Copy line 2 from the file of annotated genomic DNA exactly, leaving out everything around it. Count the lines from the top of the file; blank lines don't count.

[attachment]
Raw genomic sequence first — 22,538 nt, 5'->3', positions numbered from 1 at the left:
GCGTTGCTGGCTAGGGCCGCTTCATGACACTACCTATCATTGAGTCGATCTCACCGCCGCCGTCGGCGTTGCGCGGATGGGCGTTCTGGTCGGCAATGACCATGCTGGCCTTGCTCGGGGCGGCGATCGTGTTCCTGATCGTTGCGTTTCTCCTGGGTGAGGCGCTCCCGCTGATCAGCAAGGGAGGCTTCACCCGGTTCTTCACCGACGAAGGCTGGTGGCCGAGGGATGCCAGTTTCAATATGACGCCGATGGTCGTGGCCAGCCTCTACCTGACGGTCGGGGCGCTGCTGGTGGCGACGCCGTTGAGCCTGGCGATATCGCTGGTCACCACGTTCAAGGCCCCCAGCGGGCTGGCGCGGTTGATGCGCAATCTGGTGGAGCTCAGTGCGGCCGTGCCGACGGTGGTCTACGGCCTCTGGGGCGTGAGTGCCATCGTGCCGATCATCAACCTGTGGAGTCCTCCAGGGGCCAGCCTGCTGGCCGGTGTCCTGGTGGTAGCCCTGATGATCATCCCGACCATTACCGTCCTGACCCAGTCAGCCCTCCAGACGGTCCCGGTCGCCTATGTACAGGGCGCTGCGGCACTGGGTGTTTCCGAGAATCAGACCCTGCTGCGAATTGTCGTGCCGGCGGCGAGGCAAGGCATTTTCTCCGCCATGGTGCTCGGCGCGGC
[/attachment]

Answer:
GCGTTGCTGGCTAGGGCCGCTTCATGACACTACCTATCATTGAGTCGATCTCACCGCCGCCGTCGGCGTTGCGCGGATGGGCGTTCTGGTCGGCAATGACCATGCTGGCCTTGCTCGGGGCGGCGATCGTGTTCCTGATCGTTGCGTTTCTCCTGGGTGAGGCGCTCCCGCTGATCAGCAAGGGAGGCTTCACCCGGTTCTTCACCGACGAAGGCTGGTGGCCGAGGGATGCCAGTTTCAATATGACGCCGATGGTCGTGGCCAGCCTCTACCTGACGGTCGGGGCGCTGCTGGTGGCGACGCCGTTGAGCCTGGCGATATCGCTGGTCACCACGTTCAAGGCCCCCAGCGGGCTGGCGCGGTTGATGCGCAATCTGGTGGAGCTCAGTGCGGCCGTGCCGACGGTGGTCTACGGCCTCTGGGGCGTGAGTGCCATCGTGCCGATCATCAACCTGTGGAGTCCTCCAGGGGCCAGCCTGCTGGCCGGTGTCCTGGTGGTAGCCCTGATGATCATCCCGACCATTACCGTCCTGACCCAGTCAGCCCTCCAGACGGTCCCGGTCGCCTATGTACAGGGCGCTGCGGCACTGGGTGTTTCCGAGAATCAGACCCTGCTGCGAATTGTCGTGCCGGCGGCGAGGCAAGGCATTTTCTCCGCCATGGTGCTCGGCGCGGC